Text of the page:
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2:21 AM
Okay. Who wants to discuss Hemingway, Stoker, Mary Shelley or Philippa Gregory?
in Mos Eisley, 3 hours ago, by Rand al'Thor
@steelersquirrel Sure you do! You can chat about Hemingway ... or, well, anything else that's written. Surely you don't only watch screens ;-)
in Mos Eisley, 2 hours ago, by steelersquirrel
@Randal'Thor And anytime that I bring up Hemingway, nobody is really interested. I just don't know a lot of other authors that well. I know a little bit about Bram Stoker and Mary Shelley, but it just doesn't appear that they are the types of authors that people want to discuss in there. I tried bringing up Philippa Gregory once and just got crickets ;). It's not a big deal, it's just that I don't have anything else to contribute to chat over there.
I am attempting to start an on-topic chat in here at the urging of Rand... ;)
 
3:08 AM
<crickets>
 
@steelersquirrel Hemingway is on-topic on Scifi?
 
again
:P
@Hamlet Well, no. We were just discussing how this room likes to stay on-topic.
I was just telling Rand that that's why I don't come around here anymore, because I really don't have a lot of stuff to contribute. I am always in The Screening room or Mos Eisley just because it's idle chatter and we pretty much just talk about whatever.
 
@steelersquirrel I can talk about Hemingway if we're talking about race/gender/hunting, but then I'm going to get really political.
 
@Hamlet Hmmmm...well, he is one of my favorite authors. It's not because I like him as a person, but I just like his story telling abilities.
 
@steelersquirrel meaning to re-read Frankenstein for many diff reasons
 
3:13 AM
I know that he was an avid hunter and he treated his wives like crap. I don't have anything against hunting. My entire family hunts and fishes. But, he was kind of an ass IRL.
 
@steelersquirrel don't know anything about Gregory or Stoker
 
@Hamlet Gregory mainly writes historical fiction focusing on the Tudor dynasty. And Stoker is well...the author of Dracula. He had an interesting life, though.
 
@steelersquirrel (ugh author intentions): I consider Hemingway's personal life to be irrelevant to Hemingway's portrayals of gender, race, and hunting in his books, which is what I'm interested in.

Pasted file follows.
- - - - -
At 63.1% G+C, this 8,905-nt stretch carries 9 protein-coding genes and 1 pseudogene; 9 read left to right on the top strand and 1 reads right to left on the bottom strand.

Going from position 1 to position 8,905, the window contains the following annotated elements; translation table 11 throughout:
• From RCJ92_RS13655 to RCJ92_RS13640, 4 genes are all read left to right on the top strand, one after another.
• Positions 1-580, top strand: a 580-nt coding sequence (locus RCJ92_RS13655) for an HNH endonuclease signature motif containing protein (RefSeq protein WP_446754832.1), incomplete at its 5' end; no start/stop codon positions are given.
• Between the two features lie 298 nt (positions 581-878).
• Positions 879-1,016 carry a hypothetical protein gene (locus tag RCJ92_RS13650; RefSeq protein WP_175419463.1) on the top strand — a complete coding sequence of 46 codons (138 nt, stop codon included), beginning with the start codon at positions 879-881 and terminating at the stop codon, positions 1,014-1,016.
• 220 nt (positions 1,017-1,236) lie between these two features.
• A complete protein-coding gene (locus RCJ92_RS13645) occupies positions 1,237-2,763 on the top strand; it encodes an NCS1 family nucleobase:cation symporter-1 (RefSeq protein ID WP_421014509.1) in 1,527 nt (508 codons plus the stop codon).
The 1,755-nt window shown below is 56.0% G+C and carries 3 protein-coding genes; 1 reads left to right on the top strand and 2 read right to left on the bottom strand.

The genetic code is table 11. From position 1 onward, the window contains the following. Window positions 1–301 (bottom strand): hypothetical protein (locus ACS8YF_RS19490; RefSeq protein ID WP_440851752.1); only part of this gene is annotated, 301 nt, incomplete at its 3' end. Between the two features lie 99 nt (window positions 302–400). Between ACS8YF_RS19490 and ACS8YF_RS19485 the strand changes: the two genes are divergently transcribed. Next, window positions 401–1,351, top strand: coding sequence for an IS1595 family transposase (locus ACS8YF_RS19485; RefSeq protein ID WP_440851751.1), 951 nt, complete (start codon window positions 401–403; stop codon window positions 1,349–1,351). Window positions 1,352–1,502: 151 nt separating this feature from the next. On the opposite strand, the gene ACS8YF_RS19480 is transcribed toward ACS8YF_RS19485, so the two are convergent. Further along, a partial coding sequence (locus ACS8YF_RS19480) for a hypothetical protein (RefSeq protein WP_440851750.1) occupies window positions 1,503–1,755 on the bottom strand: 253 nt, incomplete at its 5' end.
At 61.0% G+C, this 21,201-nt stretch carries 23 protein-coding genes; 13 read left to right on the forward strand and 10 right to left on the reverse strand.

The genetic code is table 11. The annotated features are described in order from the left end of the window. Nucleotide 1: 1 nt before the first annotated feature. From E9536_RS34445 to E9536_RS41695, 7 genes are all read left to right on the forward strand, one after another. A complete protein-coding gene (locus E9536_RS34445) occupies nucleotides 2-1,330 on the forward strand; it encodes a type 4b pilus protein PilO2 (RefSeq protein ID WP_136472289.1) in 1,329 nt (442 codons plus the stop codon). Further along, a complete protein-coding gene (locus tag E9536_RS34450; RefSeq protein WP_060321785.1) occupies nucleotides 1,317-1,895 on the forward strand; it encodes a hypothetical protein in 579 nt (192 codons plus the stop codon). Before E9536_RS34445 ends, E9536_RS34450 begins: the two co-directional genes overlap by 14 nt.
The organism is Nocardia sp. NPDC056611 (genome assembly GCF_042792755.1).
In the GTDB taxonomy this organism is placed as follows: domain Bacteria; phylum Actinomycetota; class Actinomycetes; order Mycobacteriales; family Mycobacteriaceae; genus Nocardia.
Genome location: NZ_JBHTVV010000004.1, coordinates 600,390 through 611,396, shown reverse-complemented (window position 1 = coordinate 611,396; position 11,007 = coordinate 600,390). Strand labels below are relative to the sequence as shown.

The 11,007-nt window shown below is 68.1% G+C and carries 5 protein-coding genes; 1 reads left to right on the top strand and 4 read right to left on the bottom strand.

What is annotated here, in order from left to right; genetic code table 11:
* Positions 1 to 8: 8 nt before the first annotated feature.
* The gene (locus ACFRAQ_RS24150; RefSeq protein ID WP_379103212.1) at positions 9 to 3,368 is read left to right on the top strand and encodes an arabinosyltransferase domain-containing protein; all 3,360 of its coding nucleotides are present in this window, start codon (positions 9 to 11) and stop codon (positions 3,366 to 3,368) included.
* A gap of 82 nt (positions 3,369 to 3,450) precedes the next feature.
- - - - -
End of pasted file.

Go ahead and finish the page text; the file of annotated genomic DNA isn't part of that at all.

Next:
@Hamlet What exactly are you interested in?
 
IDK, anything specific you want to talk about RE: Hemingway or Shelly?
 
3:16 AM
Haha! Not really. They are just the only authors that I know somewhat about. That's what I was trying to explain to Rand earlier on the reason that I just don't know what to talk about in here ;)
 
IDK, it's not a crime if you don't participate in [chat room x], even if you have friends who like [chat room x]
Most of the time we talk about (a) book recommendations (b) weird site policy things
Or @BESW and I getting into conversations
@BESW have I ever sent you this link? ux1.eiu.edu/~cftde/3703S01/playingreview.html
There's a reason why people can create new rooms.
 
Of course! It just came up as a topic today in the sci-fi chatroom, so I was just explaining why I'm not around here anymore. It's no big deal at all. Every site has their own rules. No worries :)
 
@steelersquirrel people need to learn to promote the site outside of the Stack Exchange network.
 
@Hamlet Hmmmm...I don't really know who to promote it to. My sister is a teacher and an avid Poe fan. I got her to answer one of Rand's questions over here not too long ago. SE is just not really her thing and she doesn't have a lot of time to devote to it.
Well, I'm outta here. See you later :)
 
 
1 hour later…
4:47 AM
Have just received wonderful fan mail from 8yr-old boy, who tells me he doesn't like to read but he liked Harriet because she is not boring.
@Hamlet It's on my reading list.
Re: chat topicality. Over on RPG General Chat, it works pretty well to be able to talk about just about anything so long as we're Being Nice, but to have a side chat which serves as a pressure valve based on two guidelines:
> - If somebody wants to talk about RPGs, then any non-RPG discussion moves to the side chat.
- If anyone calls for a discussion to move to the side chat for any reason, it moves with no questions asked and no need to justify the request.
In rare cases where recurring patterns have been identified, a small handful of topics may get moved to the side chat preemptively.
This lets us be free-ranging without talking over the top of each other, losing the chat's primary focus, or creating topical cul-de-sac chats which inevitably wither and die.
 
Ash
5:14 AM
@BESW the Harriet books are fantastic.
So, I finished Digger tonight. That was also a super fantastic story. Although a couple bits made me cry.
 
@BESW I don't think it's been a problem, but if it does, sounds like a good plan.
 
0
Q: Would this be a story-ID question or a resource request?

Rand al'ThorI have an ID question about a particular short story I heard on the radio. I remember the whole plot of the story and a lot of verbatim quotes from it. I also think I remember the title of the story, and if I'm right, then I've found a reference to it and its author online. But I'm not 100% certa...

1
Q: Promoting the site outside of the Stack Exchange network

HamletWhat are some strategies for promoting the site outside of the Stack Exchange network?